UPDATE 3/31: Amendment 388 was withdrawn, thanks in part to the many voices that spoke out in opposition.
Since 1906, the Antiquities Act has protected some of America's most spectacular public lands, including the Grand Canyon, Joshua Tree, and Muir Woods. Most recently, the Antiquities Act has protected Browns Canyon in Colorado and the San Gabriel Mountains in California. The Antiquities Act enables the President to designate National Monuments, which provide additional protections for special places. Since Theodore Roosevelt passed it into law over a century ago, both Republican and Democratic presidents have used the Antiquities Act over 100 times. These days, national monuments are designated only when there is strong local input and support.
A recent amendment (No. 388) proposed by Senator Daines (R-MT) adds a budget measure that clears the way for attacks on the Antiquities Act. Many of the most spectacular hiking, climbing, paddling, and backcountry skiing in the country has benefitted from protections under the Antiquities Act. From paddling on Colorado’s Black Canyon to climbing at Devils Tower in Wyoming, the Antiquities Act has been invaluable for protecting superb recreational resources. When a monument is designated, local communities enjoy economic benefits. Having nearby recreation opportunities also improves property value and attracts businesses and talent. We all need places where we can run, ski, hike, climb, and play, and Amendment 338 threatens an important tool for protecting these valuable resources.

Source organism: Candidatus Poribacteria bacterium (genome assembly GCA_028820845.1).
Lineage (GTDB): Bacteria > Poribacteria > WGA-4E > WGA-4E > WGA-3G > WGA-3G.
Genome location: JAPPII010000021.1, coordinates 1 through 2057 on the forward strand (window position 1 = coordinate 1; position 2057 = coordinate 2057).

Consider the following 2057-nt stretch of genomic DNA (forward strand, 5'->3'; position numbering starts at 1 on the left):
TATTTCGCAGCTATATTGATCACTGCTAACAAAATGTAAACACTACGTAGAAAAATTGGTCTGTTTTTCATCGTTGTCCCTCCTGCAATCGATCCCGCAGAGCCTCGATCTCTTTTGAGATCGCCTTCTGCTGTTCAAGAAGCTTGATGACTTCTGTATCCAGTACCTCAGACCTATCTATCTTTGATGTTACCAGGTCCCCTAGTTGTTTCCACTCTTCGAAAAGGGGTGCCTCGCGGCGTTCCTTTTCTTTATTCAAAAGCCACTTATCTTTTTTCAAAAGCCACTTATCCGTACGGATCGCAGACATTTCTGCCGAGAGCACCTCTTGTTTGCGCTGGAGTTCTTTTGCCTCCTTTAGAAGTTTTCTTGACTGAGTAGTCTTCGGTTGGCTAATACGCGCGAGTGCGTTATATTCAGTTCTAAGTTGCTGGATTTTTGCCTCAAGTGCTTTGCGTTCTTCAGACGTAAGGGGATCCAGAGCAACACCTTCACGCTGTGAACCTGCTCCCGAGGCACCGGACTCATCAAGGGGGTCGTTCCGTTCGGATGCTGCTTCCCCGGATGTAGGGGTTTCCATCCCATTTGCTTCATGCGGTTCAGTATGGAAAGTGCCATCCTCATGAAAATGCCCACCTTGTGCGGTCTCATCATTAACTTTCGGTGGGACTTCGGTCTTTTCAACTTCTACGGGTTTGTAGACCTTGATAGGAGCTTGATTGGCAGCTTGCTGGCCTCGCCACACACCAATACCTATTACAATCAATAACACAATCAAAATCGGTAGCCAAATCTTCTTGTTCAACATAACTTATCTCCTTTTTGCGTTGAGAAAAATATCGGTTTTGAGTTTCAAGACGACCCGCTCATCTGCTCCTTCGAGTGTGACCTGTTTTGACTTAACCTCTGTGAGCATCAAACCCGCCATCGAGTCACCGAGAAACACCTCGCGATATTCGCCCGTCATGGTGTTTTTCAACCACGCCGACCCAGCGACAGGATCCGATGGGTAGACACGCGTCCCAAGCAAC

Read our letter about the Antiquities Act here.